Culture

How millennials are warping the vinyl industry

[ad_1] VINYL evokes another time. In “Call the Midwife”, a drama set in the late 1950s, the young women return from a day of delivering infants to enjoy a Horlicks and a Chordettes record. In “Mad Men”, Don Draper can often be seen nursing an Old Fashioned with some Big John Hamilton or Peggy Lee whirring on the turntable. But ...

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Football agents and managers in England stand accused of corruption

[ad_1] WHERE there is money in football, there is usually corruption. In England, the game turned professional in the late 19th century; by 1915 it had experienced its first major scandal, as the Football Association (FA), the national administrative body, banned seven players who colluded to fix a match between Liverpool and Manchester United. A century later, match-fixing remains a ...

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Autopilot is the enemy

[ad_1] Creativity’s brewing there, somewhere Messy: The Power of Disorder to Transform Our Lives. By Tim Harford. Riverhead; 327 pages; $28. Little, Brown; £20. SELF-HELP books offer ways for readers to whip their lives into shape. A new book by Tim Harford, an economist and columnist at the Financial Times, argues that we need to whip our lives out of ...

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Weapons of crass construction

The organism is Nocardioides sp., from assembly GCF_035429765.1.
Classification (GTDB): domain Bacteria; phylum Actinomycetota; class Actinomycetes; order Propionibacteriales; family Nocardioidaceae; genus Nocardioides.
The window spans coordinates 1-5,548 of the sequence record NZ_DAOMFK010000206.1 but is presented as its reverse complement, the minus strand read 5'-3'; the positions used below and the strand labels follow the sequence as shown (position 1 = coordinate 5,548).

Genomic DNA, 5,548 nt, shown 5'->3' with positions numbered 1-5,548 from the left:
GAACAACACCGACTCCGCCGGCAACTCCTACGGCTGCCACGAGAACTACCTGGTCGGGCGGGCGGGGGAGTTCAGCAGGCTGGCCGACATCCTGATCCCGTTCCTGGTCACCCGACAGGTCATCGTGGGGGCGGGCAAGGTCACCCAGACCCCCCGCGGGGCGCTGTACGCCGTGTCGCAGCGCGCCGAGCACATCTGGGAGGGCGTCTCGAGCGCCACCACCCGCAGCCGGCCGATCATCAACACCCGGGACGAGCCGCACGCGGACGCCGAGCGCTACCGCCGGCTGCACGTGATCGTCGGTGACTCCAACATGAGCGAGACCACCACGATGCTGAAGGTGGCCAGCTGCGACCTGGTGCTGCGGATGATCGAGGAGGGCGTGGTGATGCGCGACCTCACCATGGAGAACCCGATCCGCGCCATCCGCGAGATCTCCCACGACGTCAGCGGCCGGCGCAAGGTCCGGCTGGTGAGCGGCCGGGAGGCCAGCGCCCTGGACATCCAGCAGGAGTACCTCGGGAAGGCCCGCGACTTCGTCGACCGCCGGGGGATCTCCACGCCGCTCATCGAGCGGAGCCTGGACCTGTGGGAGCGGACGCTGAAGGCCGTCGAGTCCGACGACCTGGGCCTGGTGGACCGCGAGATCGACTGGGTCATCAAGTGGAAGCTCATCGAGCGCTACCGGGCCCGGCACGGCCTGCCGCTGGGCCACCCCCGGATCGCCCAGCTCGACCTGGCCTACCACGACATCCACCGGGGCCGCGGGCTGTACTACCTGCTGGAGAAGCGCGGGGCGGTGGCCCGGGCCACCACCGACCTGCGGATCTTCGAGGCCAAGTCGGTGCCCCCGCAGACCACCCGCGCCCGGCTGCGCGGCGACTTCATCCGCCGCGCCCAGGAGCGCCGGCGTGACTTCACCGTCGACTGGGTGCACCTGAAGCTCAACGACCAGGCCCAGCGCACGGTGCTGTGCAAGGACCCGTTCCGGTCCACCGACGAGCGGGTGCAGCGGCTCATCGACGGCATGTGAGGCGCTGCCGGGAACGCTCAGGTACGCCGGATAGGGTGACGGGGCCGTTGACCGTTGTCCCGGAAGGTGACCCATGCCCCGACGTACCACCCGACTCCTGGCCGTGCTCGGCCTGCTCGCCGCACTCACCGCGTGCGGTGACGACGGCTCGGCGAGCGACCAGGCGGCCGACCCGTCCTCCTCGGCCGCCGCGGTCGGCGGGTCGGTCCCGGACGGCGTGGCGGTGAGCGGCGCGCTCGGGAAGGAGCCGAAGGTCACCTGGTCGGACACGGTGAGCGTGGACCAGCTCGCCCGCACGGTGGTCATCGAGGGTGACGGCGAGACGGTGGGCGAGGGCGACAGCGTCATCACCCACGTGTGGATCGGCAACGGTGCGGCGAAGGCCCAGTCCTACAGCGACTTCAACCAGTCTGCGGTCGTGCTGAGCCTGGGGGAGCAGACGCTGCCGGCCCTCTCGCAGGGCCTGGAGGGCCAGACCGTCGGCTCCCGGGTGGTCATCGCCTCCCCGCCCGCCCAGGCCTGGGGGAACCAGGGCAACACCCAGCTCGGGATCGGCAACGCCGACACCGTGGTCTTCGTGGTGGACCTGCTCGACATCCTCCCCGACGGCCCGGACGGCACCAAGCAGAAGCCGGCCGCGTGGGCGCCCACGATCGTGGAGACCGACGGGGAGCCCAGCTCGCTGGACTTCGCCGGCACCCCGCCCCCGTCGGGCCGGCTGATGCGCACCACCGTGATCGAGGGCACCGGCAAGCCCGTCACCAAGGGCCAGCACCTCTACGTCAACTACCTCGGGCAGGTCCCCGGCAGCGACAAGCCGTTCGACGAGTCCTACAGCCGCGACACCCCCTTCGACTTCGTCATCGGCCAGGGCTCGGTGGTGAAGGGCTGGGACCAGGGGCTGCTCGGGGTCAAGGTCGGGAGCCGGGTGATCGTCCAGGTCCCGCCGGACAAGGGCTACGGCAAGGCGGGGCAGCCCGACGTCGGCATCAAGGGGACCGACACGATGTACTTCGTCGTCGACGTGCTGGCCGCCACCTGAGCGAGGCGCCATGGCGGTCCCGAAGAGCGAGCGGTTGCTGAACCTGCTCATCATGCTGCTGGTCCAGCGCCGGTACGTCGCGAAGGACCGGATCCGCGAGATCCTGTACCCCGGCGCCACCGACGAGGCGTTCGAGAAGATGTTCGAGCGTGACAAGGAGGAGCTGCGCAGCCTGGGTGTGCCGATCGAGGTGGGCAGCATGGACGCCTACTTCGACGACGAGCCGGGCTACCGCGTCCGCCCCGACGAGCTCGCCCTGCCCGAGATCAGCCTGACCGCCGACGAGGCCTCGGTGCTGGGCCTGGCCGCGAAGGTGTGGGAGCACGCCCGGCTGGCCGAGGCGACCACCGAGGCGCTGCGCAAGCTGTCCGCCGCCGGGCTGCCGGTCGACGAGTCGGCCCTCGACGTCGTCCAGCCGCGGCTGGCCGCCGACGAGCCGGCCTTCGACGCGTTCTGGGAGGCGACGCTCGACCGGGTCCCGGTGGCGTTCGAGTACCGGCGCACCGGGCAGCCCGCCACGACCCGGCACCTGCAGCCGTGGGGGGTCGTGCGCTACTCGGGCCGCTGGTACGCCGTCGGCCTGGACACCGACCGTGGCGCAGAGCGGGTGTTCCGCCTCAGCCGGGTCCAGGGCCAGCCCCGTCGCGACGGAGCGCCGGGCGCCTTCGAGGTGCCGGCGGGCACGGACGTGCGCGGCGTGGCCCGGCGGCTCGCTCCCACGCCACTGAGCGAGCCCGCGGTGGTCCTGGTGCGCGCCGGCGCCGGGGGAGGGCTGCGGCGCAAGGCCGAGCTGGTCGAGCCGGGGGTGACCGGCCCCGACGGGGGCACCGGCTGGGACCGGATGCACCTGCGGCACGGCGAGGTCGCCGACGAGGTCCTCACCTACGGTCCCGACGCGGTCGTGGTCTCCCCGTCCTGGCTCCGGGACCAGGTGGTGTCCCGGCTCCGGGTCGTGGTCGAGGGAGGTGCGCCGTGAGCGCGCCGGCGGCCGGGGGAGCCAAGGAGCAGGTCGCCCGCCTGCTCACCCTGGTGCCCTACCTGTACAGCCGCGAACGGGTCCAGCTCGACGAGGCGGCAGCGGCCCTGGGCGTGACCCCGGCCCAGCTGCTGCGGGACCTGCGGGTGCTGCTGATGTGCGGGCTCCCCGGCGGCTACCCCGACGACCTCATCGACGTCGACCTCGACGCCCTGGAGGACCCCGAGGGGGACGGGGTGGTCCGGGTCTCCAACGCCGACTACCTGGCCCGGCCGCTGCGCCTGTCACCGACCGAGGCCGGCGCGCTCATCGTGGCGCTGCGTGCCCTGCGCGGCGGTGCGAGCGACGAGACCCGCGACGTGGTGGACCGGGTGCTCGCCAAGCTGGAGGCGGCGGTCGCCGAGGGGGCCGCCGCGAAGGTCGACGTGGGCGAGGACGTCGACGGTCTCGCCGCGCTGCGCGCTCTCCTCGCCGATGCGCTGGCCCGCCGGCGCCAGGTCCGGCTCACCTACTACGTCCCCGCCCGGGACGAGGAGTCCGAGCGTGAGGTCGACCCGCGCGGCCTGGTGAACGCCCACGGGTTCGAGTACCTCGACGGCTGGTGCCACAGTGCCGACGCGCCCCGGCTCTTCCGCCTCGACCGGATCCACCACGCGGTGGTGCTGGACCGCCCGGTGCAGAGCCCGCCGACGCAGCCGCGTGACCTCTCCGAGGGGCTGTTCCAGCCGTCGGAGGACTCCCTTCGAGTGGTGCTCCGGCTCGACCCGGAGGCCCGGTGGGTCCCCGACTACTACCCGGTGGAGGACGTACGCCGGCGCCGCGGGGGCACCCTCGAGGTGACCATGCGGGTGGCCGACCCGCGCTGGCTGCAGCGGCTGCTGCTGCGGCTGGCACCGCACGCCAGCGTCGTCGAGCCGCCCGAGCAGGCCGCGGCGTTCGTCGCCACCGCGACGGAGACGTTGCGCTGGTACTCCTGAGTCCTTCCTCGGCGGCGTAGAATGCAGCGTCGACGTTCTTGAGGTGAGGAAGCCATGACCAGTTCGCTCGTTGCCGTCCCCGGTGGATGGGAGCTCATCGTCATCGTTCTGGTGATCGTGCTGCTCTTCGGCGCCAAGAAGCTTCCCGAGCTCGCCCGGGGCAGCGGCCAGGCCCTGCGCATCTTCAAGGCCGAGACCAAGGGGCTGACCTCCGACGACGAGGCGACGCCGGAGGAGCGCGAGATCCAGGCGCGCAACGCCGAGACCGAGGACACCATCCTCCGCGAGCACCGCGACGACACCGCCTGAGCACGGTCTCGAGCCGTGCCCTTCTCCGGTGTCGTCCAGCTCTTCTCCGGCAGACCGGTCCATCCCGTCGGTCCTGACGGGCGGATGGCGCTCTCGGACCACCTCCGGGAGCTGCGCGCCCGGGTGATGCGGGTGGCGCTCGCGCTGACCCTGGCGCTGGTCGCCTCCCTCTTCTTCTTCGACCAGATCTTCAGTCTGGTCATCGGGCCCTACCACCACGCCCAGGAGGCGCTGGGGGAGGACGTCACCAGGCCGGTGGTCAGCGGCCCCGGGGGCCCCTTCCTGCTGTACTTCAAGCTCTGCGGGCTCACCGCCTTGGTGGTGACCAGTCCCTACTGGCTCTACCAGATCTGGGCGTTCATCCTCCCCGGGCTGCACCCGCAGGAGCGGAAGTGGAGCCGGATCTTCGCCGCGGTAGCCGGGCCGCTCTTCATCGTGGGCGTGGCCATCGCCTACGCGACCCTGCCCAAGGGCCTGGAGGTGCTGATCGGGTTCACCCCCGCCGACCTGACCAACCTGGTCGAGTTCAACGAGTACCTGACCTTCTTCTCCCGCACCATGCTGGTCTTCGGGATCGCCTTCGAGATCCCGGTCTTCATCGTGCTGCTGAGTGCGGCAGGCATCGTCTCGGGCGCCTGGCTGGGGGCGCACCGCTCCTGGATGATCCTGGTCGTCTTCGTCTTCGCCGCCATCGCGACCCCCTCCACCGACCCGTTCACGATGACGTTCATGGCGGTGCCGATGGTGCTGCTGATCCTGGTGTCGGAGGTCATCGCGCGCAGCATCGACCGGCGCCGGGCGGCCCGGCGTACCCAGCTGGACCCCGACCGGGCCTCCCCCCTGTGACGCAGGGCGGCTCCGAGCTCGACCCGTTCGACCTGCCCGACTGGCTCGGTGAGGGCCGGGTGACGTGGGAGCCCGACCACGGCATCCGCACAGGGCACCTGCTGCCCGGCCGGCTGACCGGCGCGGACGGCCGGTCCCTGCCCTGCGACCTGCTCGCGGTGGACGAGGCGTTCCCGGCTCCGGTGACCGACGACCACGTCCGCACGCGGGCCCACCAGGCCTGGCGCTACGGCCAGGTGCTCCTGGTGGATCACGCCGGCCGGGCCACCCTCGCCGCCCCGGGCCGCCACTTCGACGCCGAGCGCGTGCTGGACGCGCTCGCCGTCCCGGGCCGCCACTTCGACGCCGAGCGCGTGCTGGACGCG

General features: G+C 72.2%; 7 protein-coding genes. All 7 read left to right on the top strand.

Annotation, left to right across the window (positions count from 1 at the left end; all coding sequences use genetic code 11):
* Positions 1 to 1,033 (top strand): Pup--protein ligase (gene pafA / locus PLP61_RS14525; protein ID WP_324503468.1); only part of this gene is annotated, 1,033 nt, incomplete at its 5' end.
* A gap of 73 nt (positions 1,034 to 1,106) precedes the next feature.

[ad_1] AMERICA’S Supreme Court allows them to be banned from public spaces, and permits heavy fines for their improper handling, making rare exceptions to the protections of the constitution’s Bill of Rights. Guns? Only in a saner world. The weapons in question are swear-words, and readers who agree that they are objectively dangerous will want to stop reading at this ...

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How a 1980s song about childbirth became a tribute to Black Lives Matter

[ad_1] MUSIC is a salve for the woes of modern times. The protest songs of the 1960s and 1970s delivered anthems for freedom and peace during the American Civil Rights Movement and the Vietnam War. Today’s musicians continue to raise their voices. In the summer of 2016, tragedies demanded attention from the music community. Christina Aguilera released “Change” to honour ...

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Unmasked?

[ad_1] THESE are tough times for champions of transparency. Julian Assange languishes at the Ecuadorean embassy in London; Edward Snowden in an undisclosed place in Russia. Rudolf Elmer, a Swiss banking whistle-blower, is contesting a 14-month suspended jail sentence. And if Claudio Gatti, an Italian investigative journalist, expected plaudits for a story he published on October 2nd claiming to identify ...

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A thumping win in a highly unpredictable tournament

[ad_1] BY THE TIME the last players were finishing their rounds, the winner of the 2016 Ryder Cup was already known. Team USA had not fallen behind their European opponents at any point during the three-day competition at Hazeltine National Golf Club in Minnesota. The tournament is decided using match-play rules, whereby players score points for the number of holes ...

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For all his accolades, Arnold Palmer was under-rated

[ad_1] THE death of Arnold Palmer (pictured, right) late last month at the age of 87 has prompted countless appraisals of his legacy and place in golf’s history. By the most common metric, wins in major tournaments, his seven titles put him in a five-way tie for seventh place, trailing Jack Nicklaus (left), Tiger Woods, Walter Hagen, Ben Hogan, Gary ...

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“Crisis in Six Scenes” is underwhelming from the first